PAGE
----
Academia and the myth of matriarchy

Apparently if you believe in the perfectly logical and long-held philosophical concept that the universe did not simply appear ex nihilo for no reason, you are academically unfit, but it’s perfectly fine for academics to subscribe to the totally ahistorical notion that Man was once ruled by female committee:

There is no real evidence that humanity every passed through a stage in which society was matriarchal, and abundant evidence to the contrary. Goddesses, of course, appear frequently in the world’s religions and myths, but the notion of a great prehistoric cult of the Goddess in Europe connected to matriarchal rule has no foundation.

Why bring this up now? Because higher education’s relaxed attitude about appointing faculty members who not only believe but who actually teach this moonshine demonstrates the hypocrisy of those who say that faculty members are acting out of the need to protect the university from anti-scientific nonsense when they discriminate against conservative Christian candidates for academic appointment. The possibility that a candidate for a position in biology, anthropology, or, say, English literature might secretly harbor the idea that God created the universe or that the Bible is true, is a danger not to be brooked. But apparently, the possibility that a candidate believes that human society was “matriarchal” until about 5,000 years ago is perfectly within the range of respectable opinion appropriate for campus life….

I take it as one of the great intellectual scandals of our age that this nonsense has gained academic legitimacy. Hardly a soul who vehemently defends the university’s need to protect itself from the dangerous presence of Biblical literalists and the like sees anything amiss in having a whole tide of anti-scientific, ahistorical ideological fantasy claim the status of an academic discipline. Could there be a version of women’s studies sans the myth of matriarchal prehistory? Surely there could be, as there are substantial numbers of feminist scholars who reject that myth. But the field as a whole has not done so. If it is necessary that a candidate for an academic appointment in biology demonstrate competence in evolutionary biology, it ought surely be necessary that a candidate for appointment in women’s studies demonstrate show the ability to distinguish historical fantasy from fact.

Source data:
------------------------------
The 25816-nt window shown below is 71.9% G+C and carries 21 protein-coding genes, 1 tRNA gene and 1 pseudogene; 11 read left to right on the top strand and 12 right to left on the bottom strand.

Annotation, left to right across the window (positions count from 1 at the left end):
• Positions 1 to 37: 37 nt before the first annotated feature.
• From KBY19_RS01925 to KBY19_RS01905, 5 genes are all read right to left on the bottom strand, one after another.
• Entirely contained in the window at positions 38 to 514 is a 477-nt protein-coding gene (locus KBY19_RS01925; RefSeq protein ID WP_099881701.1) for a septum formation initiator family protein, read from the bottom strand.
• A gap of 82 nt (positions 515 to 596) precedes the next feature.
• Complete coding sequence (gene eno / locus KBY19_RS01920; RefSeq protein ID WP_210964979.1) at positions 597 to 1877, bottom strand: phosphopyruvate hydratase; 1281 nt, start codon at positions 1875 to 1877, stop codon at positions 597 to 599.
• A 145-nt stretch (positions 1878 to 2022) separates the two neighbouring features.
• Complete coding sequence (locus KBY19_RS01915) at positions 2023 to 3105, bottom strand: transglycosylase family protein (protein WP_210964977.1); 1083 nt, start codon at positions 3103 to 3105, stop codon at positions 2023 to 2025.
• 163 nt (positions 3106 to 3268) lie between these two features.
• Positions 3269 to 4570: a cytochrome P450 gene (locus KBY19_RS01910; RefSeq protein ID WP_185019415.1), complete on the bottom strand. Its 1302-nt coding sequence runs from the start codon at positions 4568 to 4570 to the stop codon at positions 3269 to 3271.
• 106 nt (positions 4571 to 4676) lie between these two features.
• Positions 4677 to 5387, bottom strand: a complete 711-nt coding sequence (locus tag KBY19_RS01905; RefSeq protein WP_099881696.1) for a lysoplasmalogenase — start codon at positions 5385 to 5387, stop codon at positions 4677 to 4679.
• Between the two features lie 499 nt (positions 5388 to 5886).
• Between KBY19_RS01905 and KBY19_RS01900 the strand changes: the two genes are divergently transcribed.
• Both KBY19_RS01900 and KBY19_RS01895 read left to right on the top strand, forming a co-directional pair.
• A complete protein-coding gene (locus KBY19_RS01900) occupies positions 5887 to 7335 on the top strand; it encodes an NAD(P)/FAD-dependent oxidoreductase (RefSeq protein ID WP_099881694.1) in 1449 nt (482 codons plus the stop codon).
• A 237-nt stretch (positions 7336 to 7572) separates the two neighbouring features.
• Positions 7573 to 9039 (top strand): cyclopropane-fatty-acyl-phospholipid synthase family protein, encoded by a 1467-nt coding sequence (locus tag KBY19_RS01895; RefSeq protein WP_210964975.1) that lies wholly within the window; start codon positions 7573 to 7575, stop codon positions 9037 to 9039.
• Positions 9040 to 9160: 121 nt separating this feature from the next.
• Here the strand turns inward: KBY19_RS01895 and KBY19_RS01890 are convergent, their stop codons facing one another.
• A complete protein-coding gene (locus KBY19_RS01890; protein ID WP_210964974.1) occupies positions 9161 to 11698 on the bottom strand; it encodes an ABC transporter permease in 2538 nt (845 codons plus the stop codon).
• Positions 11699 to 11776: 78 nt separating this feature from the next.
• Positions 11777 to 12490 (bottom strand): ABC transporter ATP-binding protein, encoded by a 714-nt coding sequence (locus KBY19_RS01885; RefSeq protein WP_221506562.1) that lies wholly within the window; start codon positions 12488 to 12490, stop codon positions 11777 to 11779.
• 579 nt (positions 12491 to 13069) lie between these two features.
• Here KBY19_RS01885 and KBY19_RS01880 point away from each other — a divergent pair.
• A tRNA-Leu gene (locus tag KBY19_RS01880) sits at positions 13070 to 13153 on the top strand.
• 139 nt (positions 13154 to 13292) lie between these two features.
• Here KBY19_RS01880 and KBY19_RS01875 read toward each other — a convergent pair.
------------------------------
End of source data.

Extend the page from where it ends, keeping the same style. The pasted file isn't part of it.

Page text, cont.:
I don’t expect that to happen anytime soon, but it is a useful thought experiment. Why won’t higher education hold women’s studies to ordinary standards of historical accuracy? Because contemporary American higher education cares far more about protecting its favored group of political ideologies than it does its standards of rational inquiry and scrupulous use of evidence. The standards are cited most conspicuously when they lend themselves to fencing off members of disfavored groups.

I’ve always found Sam Harris’s assertion that being a Christian somehow renders scientific work impossible to be an interesting one, considering that it is an intrinsically ahistoric and anti-scientific philosophical argument. And PZ Myers’s insistence that academics must subscribe to TEpNS dogma has always amused me, considering that he still subscribes to economic arguments that have been disproven for decades, and in some cases, centuries. If the standard that biologists wish to apply to other academics were applied to biologists on subjects such as economics or history, nearly every biology department in the USA would find itself empty.

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